San Diego’s Public Safety Committee approves SDPD, SDFD use of drone technology

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By Yosi Yahoudai
Founder and Managing Partner

Unmanned aircraft systems, also referred to as UAS systems or drones, have been used by city of San Diego first responders for years.

“In 2018, we had our first mission, and for the next few years, we kind of had a slow rollout while being very careful on the types of missions we would respond to,” Sgt. Nicholas Link with the San Diego Police Department told NBC 7. “It was very much a learning process.”

Link is a certified Federal Aviation Administration drone pilot and the person who developed SDPD’s UAS program. The San Diego Fire-Rescue Department also started their program in 2018. Now, both agencies need to go through the process of being approved under the city’s Transparent and Responsible Use of Surveillance Technology Ordinance (TRUST).

The ordinance was passed in 2022, then amended earlier this year. It requires that technologies under a broad “surveillance” umbrella used by city employees are revealed to the public and can be evaluated with a privacy advisory board. That includes approximately 300 technologies.

“It’s always been a balance from the beginning,” Link said, in regard to privacy concerns that come with the use of drones. “We have highlighted in our policies and procedures and our training programs a little bit of extra emphasis on understanding what the Fourth Amendment is.”

Link added it is a priority of the department’s to ensure “we always are protecting and respecting people’s privacy while still accomplishing our law enforcement mission.”

As part of the approval process under TRUST, SDPD and SDFD held joint hearings in each of the nine city council districts in early November. It was a requirement but was later amended by the council because of the resources it takes to host them and the lack of attendance from the public. According to Link, only a few people attended.

Then, in mid-November, the agencies presented their programs to the Privacy Advisory Board (PAB). The PAB made several recommendations to both agencies but ultimately suggested that the council approve the use of the drone technology.

Then, the items moved on to the city council’s Public Safety Committee. On Wednesday, SDFD and SDPD, including Link, presented to the committee.

“A lot of the recommendations were just simply a desire to change some of the verbiage in the technology use policy,” Link said, referring to the feedback from PAB. “It was actually discovered that the majority of them, the recommendations, were already existing policies and procedures that are documented and we currently use through our department.”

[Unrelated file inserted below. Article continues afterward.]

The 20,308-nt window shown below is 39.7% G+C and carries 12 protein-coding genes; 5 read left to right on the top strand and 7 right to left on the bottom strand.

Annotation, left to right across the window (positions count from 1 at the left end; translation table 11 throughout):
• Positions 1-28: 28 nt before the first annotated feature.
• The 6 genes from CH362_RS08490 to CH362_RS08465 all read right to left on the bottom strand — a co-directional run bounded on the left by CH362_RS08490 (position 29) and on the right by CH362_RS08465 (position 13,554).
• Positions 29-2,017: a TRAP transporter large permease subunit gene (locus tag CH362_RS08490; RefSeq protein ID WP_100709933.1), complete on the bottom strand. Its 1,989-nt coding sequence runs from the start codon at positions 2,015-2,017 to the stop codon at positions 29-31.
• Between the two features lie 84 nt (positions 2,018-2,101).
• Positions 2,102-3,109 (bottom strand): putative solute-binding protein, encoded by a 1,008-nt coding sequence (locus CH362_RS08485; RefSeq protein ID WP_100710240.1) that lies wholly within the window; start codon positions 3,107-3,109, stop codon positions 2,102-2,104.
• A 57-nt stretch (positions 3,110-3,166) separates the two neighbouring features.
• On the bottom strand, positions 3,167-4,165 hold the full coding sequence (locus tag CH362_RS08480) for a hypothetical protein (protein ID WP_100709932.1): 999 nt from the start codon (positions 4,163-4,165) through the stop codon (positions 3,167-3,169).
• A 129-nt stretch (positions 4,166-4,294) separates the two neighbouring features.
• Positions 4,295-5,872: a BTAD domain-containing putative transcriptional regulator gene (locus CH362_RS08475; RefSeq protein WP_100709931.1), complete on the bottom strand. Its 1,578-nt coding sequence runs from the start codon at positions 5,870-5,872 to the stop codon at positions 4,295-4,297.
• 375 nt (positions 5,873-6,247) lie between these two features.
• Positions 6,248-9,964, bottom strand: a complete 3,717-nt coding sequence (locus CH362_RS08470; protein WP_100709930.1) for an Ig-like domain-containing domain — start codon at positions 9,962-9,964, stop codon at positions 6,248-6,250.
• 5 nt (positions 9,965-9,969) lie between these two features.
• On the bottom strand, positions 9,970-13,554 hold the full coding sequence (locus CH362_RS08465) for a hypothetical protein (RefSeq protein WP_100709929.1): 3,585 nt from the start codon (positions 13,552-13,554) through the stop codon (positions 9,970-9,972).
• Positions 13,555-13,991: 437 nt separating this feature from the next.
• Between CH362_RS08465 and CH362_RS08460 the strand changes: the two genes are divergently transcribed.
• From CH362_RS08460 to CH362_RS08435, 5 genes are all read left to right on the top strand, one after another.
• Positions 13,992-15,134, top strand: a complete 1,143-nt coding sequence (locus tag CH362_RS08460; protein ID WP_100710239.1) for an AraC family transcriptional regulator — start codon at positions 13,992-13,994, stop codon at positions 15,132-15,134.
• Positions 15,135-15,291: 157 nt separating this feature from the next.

Link said that in the process, so far, no major changes have been made to their drone program. In 2023, they completed approximately 60 missions. He also mentioned they have only been requested twice in six years for special circumstances — both times by city departments. Most recently, one of them was related to the flooding that happened on Jan. 22.

The representative for SDFD who presented also mentioned that many of the flights their drones take are not recorded. They are often used as real-time data for checking hot spots while fighting a fire, for example, and they decided that is not something that needs to be saved. Along the same lines, Link said not all of their flights are recorded, and if they are they are likely considered evidence of a crime, but the public is able to request to see a recording.

The Wednesday meeting ended with unanimous approval of the use of UAS technology pursuant to the TRUST ordinance for both SDFD and SDPD. Next, it will need to be approved by the full city council.

Advocates pushing for more transparency on how those tools are used scored a major win Tuesday.

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About the Author
Yosi Yahoudai is a founder and the managing partner of J&Y. His practice is comprised primarily of cases involving automobile and motorcycle accidents, but he also represents people in premises liability lawsuits, including suits alleging dangerous conditions of public property, third-party criminal conduct, and intentional torts. He also has expertise in cases involving product defects, dog bites, elder abuse, and sexual assault. He earned his Bachelor of Arts from the University of California and is admitted to practice in all California State Courts, and the United States District Court for the Southern District of California. If you have any questions about this article, you can contact Yosi by clicking here.